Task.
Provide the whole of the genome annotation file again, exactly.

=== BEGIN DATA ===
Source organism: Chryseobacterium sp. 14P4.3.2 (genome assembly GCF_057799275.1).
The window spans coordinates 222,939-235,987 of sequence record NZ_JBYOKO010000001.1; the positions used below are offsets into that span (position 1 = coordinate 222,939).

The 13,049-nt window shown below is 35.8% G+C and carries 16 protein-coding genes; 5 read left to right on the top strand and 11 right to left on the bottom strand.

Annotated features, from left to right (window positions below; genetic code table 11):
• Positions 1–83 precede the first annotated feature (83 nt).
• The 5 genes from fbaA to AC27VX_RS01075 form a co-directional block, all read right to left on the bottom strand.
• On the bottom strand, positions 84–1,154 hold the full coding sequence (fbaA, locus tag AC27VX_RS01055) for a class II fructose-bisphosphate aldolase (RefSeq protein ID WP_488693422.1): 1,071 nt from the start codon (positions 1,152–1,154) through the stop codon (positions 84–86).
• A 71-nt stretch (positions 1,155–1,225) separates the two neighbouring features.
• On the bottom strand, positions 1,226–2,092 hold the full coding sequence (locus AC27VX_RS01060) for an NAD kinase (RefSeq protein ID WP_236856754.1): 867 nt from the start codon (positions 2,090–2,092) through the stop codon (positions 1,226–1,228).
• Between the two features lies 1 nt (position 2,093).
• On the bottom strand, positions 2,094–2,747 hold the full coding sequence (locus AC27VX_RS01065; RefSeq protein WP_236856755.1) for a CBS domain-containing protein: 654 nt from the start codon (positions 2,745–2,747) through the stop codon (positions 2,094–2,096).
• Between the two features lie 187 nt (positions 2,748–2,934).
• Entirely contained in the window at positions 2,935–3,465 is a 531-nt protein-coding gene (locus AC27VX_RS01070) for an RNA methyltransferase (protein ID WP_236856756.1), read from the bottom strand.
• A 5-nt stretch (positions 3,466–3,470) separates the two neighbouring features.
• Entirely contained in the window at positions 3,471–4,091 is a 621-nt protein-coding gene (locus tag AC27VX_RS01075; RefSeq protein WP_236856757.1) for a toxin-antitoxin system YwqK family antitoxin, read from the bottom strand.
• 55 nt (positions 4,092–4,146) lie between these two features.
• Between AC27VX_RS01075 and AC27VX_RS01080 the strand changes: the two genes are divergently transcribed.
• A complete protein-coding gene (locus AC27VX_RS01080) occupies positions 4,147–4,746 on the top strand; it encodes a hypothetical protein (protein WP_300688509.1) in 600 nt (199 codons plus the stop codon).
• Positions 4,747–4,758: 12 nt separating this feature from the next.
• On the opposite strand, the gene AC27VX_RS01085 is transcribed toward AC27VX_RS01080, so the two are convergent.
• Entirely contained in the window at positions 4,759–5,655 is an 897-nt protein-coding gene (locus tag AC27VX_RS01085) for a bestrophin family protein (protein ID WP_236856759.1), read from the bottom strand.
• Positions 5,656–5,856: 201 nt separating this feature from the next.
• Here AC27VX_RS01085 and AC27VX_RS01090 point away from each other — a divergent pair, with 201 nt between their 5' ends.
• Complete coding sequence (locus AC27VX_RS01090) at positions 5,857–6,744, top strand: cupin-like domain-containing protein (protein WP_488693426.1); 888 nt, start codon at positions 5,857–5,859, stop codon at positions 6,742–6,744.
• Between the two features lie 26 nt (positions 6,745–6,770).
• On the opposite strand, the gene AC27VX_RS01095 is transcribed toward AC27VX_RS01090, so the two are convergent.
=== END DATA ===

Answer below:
Source organism: Chryseobacterium sp. 14P4.3.2 (genome assembly GCF_057799275.1).
The window spans coordinates 222,939-235,987 of sequence record NZ_JBYOKO010000001.1; the positions used below are offsets into that span (position 1 = coordinate 222,939).

The 13,049-nt window shown below is 35.8% G+C and carries 16 protein-coding genes; 5 read left to right on the top strand and 11 right to left on the bottom strand.

Annotated features, from left to right (window positions below; genetic code table 11):
• Positions 1–83 precede the first annotated feature (83 nt).
• The 5 genes from fbaA to AC27VX_RS01075 form a co-directional block, all read right to left on the bottom strand.
• On the bottom strand, positions 84–1,154 hold the full coding sequence (fbaA, locus tag AC27VX_RS01055) for a class II fructose-bisphosphate aldolase (RefSeq protein ID WP_488693422.1): 1,071 nt from the start codon (positions 1,152–1,154) through the stop codon (positions 84–86).
• A 71-nt stretch (positions 1,155–1,225) separates the two neighbouring features.
• On the bottom strand, positions 1,226–2,092 hold the full coding sequence (locus AC27VX_RS01060) for an NAD kinase (RefSeq protein ID WP_236856754.1): 867 nt from the start codon (positions 2,090–2,092) through the stop codon (positions 1,226–1,228).
• Between the two features lies 1 nt (position 2,093).
• On the bottom strand, positions 2,094–2,747 hold the full coding sequence (locus AC27VX_RS01065; RefSeq protein WP_236856755.1) for a CBS domain-containing protein: 654 nt from the start codon (positions 2,745–2,747) through the stop codon (positions 2,094–2,096).
• Between the two features lie 187 nt (positions 2,748–2,934).
• Entirely contained in the window at positions 2,935–3,465 is a 531-nt protein-coding gene (locus AC27VX_RS01070) for an RNA methyltransferase (protein ID WP_236856756.1), read from the bottom strand.
• A 5-nt stretch (positions 3,466–3,470) separates the two neighbouring features.
• Entirely contained in the window at positions 3,471–4,091 is a 621-nt protein-coding gene (locus tag AC27VX_RS01075; RefSeq protein WP_236856757.1) for a toxin-antitoxin system YwqK family antitoxin, read from the bottom strand.
• 55 nt (positions 4,092–4,146) lie between these two features.
• Between AC27VX_RS01075 and AC27VX_RS01080 the strand changes: the two genes are divergently transcribed.
• A complete protein-coding gene (locus AC27VX_RS01080) occupies positions 4,147–4,746 on the top strand; it encodes a hypothetical protein (protein WP_300688509.1) in 600 nt (199 codons plus the stop codon).
• Positions 4,747–4,758: 12 nt separating this feature from the next.
• On the opposite strand, the gene AC27VX_RS01085 is transcribed toward AC27VX_RS01080, so the two are convergent.
• Entirely contained in the window at positions 4,759–5,655 is an 897-nt protein-coding gene (locus tag AC27VX_RS01085) for a bestrophin family protein (protein ID WP_236856759.1), read from the bottom strand.
• Positions 5,656–5,856: 201 nt separating this feature from the next.
• Here AC27VX_RS01085 and AC27VX_RS01090 point away from each other — a divergent pair, with 201 nt between their 5' ends.
• Complete coding sequence (locus AC27VX_RS01090) at positions 5,857–6,744, top strand: cupin-like domain-containing protein (protein WP_488693426.1); 888 nt, start codon at positions 5,857–5,859, stop codon at positions 6,742–6,744.
• Between the two features lie 26 nt (positions 6,745–6,770).
• On the opposite strand, the gene AC27VX_RS01095 is transcribed toward AC27VX_RS01090, so the two are convergent.